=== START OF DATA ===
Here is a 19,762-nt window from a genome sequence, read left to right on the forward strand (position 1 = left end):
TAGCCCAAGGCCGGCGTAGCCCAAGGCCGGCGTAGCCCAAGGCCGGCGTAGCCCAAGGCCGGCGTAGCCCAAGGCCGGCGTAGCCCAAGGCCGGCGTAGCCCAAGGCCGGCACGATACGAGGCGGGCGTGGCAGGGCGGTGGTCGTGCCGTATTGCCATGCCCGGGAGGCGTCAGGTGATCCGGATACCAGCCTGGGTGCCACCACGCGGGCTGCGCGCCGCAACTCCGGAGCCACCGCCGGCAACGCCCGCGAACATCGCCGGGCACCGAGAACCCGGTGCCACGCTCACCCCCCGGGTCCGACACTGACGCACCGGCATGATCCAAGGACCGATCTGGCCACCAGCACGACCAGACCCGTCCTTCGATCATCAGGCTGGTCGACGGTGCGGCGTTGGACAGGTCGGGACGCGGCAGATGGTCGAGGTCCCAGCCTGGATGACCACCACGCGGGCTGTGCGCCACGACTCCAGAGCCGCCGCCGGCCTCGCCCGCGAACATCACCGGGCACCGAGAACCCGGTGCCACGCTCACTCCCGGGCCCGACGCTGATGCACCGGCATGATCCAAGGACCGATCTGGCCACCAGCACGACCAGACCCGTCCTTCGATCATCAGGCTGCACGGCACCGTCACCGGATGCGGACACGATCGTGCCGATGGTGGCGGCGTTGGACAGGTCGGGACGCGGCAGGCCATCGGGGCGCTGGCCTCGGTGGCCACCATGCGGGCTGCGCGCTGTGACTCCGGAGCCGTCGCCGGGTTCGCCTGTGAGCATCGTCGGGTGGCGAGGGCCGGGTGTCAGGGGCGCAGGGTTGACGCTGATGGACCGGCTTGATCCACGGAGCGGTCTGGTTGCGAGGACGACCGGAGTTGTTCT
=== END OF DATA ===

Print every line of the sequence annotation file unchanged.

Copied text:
Here is a 19,762-nt window from a genome sequence, read left to right on the forward strand (position 1 = left end):
TAGCCCAAGGCCGGCGTAGCCCAAGGCCGGCGTAGCCCAAGGCCGGCGTAGCCCAAGGCCGGCGTAGCCCAAGGCCGGCGTAGCCCAAGGCCGGCGTAGCCCAAGGCCGGCACGATACGAGGCGGGCGTGGCAGGGCGGTGGTCGTGCCGTATTGCCATGCCCGGGAGGCGTCAGGTGATCCGGATACCAGCCTGGGTGCCACCACGCGGGCTGCGCGCCGCAACTCCGGAGCCACCGCCGGCAACGCCCGCGAACATCGCCGGGCACCGAGAACCCGGTGCCACGCTCACCCCCCGGGTCCGACACTGACGCACCGGCATGATCCAAGGACCGATCTGGCCACCAGCACGACCAGACCCGTCCTTCGATCATCAGGCTGGTCGACGGTGCGGCGTTGGACAGGTCGGGACGCGGCAGATGGTCGAGGTCCCAGCCTGGATGACCACCACGCGGGCTGTGCGCCACGACTCCAGAGCCGCCGCCGGCCTCGCCCGCGAACATCACCGGGCACCGAGAACCCGGTGCCACGCTCACTCCCGGGCCCGACGCTGATGCACCGGCATGATCCAAGGACCGATCTGGCCACCAGCACGACCAGACCCGTCCTTCGATCATCAGGCTGCACGGCACCGTCACCGGATGCGGACACGATCGTGCCGATGGTGGCGGCGTTGGACAGGTCGGGACGCGGCAGGCCATCGGGGCGCTGGCCTCGGTGGCCACCATGCGGGCTGCGCGCTGTGACTCCGGAGCCGTCGCCGGGTTCGCCTGTGAGCATCGTCGGGTGGCGAGGGCCGGGTGTCAGGGGCGCAGGGTTGACGCTGATGGACCGGCTTGATCCACGGAGCGGTCTGGTTGCGAGGACGACCGGAGTTGTTCT